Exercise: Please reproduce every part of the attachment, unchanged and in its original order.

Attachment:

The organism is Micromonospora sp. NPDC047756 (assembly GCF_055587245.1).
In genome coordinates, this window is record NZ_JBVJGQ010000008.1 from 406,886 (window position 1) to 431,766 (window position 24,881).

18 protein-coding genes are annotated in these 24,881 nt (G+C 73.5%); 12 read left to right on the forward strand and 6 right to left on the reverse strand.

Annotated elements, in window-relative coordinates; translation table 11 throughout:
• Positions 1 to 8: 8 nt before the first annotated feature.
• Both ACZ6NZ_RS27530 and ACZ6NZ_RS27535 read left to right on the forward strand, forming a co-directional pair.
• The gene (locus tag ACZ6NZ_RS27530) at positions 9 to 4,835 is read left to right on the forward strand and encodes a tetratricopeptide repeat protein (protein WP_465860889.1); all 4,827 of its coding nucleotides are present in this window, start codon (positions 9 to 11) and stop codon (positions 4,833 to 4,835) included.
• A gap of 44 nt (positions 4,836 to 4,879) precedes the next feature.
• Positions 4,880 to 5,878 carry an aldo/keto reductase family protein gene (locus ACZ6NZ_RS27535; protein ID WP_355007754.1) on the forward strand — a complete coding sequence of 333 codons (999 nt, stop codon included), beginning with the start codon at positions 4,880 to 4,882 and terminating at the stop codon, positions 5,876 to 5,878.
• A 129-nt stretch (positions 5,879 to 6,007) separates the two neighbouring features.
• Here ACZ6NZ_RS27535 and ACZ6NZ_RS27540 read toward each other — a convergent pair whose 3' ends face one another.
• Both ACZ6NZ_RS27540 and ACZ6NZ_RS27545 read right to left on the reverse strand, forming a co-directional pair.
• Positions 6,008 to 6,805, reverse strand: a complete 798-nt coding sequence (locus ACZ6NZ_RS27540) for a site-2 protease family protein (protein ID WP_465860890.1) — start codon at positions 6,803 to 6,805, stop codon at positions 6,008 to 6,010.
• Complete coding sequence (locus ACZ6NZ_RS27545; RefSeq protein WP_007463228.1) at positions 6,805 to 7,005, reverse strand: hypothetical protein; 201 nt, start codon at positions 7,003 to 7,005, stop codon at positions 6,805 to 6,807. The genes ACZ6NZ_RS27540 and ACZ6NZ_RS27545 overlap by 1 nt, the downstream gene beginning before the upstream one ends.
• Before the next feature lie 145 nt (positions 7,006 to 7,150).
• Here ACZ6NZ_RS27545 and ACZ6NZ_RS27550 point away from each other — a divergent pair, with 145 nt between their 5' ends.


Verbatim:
The organism is Micromonospora sp. NPDC047756 (assembly GCF_055587245.1).
In genome coordinates, this window is record NZ_JBVJGQ010000008.1 from 406,886 (window position 1) to 431,766 (window position 24,881).

18 protein-coding genes are annotated in these 24,881 nt (G+C 73.5%); 12 read left to right on the forward strand and 6 right to left on the reverse strand.

Annotated elements, in window-relative coordinates; translation table 11 throughout:
• Positions 1 to 8: 8 nt before the first annotated feature.
• Both ACZ6NZ_RS27530 and ACZ6NZ_RS27535 read left to right on the forward strand, forming a co-directional pair.
• The gene (locus tag ACZ6NZ_RS27530) at positions 9 to 4,835 is read left to right on the forward strand and encodes a tetratricopeptide repeat protein (protein WP_465860889.1); all 4,827 of its coding nucleotides are present in this window, start codon (positions 9 to 11) and stop codon (positions 4,833 to 4,835) included.
• A gap of 44 nt (positions 4,836 to 4,879) precedes the next feature.
• Positions 4,880 to 5,878 carry an aldo/keto reductase family protein gene (locus ACZ6NZ_RS27535; protein ID WP_355007754.1) on the forward strand — a complete coding sequence of 333 codons (999 nt, stop codon included), beginning with the start codon at positions 4,880 to 4,882 and terminating at the stop codon, positions 5,876 to 5,878.
• A 129-nt stretch (positions 5,879 to 6,007) separates the two neighbouring features.
• Here ACZ6NZ_RS27535 and ACZ6NZ_RS27540 read toward each other — a convergent pair whose 3' ends face one another.
• Both ACZ6NZ_RS27540 and ACZ6NZ_RS27545 read right to left on the reverse strand, forming a co-directional pair.
• Positions 6,008 to 6,805, reverse strand: a complete 798-nt coding sequence (locus ACZ6NZ_RS27540) for a site-2 protease family protein (protein ID WP_465860890.1) — start codon at positions 6,803 to 6,805, stop codon at positions 6,008 to 6,010.
• Complete coding sequence (locus ACZ6NZ_RS27545; RefSeq protein WP_007463228.1) at positions 6,805 to 7,005, reverse strand: hypothetical protein; 201 nt, start codon at positions 7,003 to 7,005, stop codon at positions 6,805 to 6,807. The genes ACZ6NZ_RS27540 and ACZ6NZ_RS27545 overlap by 1 nt, the downstream gene beginning before the upstream one ends.
• Before the next feature lie 145 nt (positions 7,006 to 7,150).
• Here ACZ6NZ_RS27545 and ACZ6NZ_RS27550 point away from each other — a divergent pair, with 145 nt between their 5' ends.